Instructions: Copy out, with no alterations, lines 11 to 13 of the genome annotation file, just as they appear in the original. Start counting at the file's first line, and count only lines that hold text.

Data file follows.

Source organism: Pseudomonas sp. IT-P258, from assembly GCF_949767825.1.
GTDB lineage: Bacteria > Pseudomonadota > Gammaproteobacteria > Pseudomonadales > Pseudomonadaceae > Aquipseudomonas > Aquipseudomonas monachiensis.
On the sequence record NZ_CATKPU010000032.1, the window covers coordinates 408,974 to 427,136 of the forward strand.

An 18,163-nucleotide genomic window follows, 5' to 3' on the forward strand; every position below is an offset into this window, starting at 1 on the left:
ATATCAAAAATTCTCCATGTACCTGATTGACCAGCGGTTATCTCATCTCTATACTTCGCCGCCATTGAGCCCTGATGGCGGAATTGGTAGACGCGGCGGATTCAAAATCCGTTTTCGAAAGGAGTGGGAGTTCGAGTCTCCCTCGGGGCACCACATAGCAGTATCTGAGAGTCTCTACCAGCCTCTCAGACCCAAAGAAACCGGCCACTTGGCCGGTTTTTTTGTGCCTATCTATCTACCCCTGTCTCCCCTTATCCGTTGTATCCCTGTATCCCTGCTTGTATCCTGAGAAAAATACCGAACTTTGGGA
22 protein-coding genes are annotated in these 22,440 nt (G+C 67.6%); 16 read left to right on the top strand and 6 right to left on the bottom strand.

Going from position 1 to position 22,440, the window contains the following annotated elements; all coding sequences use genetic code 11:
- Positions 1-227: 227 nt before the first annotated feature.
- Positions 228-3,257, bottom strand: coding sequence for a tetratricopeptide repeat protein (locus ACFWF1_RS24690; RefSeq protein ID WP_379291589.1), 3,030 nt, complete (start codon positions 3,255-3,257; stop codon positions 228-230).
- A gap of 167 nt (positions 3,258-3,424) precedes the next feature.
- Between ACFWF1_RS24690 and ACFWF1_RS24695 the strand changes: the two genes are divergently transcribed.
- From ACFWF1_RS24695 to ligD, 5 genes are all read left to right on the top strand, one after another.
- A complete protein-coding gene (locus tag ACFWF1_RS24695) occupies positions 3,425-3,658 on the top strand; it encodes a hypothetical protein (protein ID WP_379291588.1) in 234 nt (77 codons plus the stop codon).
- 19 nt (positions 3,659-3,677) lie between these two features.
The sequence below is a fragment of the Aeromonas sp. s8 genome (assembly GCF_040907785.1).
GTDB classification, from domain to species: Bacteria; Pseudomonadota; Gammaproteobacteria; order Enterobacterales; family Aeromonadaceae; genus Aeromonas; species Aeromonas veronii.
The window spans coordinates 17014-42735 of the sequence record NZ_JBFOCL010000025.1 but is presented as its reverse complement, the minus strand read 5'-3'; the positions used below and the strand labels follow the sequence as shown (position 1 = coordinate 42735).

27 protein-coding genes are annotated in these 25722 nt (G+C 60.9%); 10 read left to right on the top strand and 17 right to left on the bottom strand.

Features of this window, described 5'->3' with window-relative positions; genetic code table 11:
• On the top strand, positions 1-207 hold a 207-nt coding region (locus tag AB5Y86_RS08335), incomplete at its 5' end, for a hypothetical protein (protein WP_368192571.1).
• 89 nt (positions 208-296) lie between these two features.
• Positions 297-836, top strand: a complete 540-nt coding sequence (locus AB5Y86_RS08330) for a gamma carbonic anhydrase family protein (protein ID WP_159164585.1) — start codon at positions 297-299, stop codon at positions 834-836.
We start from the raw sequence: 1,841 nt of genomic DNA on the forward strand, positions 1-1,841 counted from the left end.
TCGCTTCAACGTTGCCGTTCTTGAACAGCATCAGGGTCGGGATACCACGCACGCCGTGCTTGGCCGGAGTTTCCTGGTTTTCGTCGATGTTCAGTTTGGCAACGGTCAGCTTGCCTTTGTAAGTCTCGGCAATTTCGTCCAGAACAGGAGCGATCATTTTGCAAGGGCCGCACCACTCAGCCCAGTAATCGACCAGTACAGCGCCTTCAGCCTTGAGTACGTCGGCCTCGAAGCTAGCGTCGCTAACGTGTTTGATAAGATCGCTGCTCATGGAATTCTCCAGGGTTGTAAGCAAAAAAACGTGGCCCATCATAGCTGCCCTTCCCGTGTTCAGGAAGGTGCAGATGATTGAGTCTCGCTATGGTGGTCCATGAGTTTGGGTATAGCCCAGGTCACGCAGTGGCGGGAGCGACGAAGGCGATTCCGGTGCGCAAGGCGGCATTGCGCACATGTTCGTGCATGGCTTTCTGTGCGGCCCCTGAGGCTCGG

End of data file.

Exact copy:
- Between ACFWF1_RS24690 and ACFWF1_RS24695 the strand changes: the two genes are divergently transcribed.
- From ACFWF1_RS24695 to ligD, 5 genes are all read left to right on the top strand, one after another.
- A complete protein-coding gene (locus tag ACFWF1_RS24695) occupies positions 3,425-3,658 on the top strand; it encodes a hypothetical protein (protein ID WP_379291588.1) in 234 nt (77 codons plus the stop codon).